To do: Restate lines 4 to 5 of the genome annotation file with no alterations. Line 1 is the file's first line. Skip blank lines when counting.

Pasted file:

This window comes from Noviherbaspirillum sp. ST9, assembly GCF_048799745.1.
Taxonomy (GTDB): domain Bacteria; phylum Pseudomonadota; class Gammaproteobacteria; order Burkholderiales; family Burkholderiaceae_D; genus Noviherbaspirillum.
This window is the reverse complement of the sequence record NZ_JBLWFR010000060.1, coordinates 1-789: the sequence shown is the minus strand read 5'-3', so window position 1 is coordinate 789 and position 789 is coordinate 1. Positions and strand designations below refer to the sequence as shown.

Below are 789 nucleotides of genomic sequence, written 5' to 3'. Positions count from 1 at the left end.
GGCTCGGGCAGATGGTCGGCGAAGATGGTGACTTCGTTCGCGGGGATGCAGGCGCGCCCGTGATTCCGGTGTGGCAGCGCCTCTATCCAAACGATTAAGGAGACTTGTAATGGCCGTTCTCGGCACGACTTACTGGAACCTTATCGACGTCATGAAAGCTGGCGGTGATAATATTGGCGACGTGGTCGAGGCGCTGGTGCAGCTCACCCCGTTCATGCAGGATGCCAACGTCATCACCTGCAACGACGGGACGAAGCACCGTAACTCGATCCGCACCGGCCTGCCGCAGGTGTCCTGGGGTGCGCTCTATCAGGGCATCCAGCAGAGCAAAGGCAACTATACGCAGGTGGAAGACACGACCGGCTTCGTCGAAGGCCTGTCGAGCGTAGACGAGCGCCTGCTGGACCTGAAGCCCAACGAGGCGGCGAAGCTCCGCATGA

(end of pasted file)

Below are 789 nucleotides of genomic sequence, written 5' to 3'. Positions count from 1 at the left end.
GGCTCGGGCAGATGGTCGGCGAAGATGGTGACTTCGTTCGCGGGGATGCAGGCGCGCCCGTGATTCCGGTGTGGCAGCGCCTCTATCCAAACGATTAAGGAGACTTGTAATGGCCGTTCTCGGCACGACTTACTGGAACCTTATCGACGTCATGAAAGCTGGCGGTGATAATATTGGCGACGTGGTCGAGGCGCTGGTGCAGCTCACCCCGTTCATGCAGGATGCCAACGTCATCACCTGCAACGACGGGACGAAGCACCGTAACTCGATCCGCACCGGCCTGCCGCAGGTGTCCTGGGGTGCGCTCTATCAGGGCATCCAGCAGAGCAAAGGCAACTATACGCAGGTGGAAGACACGACCGGCTTCGTCGAAGGCCTGTCGAGCGTAGACGAGCGCCTGCTGGACCTGAAGCCCAACGAGGCGGCGAAGCTCCGCATGA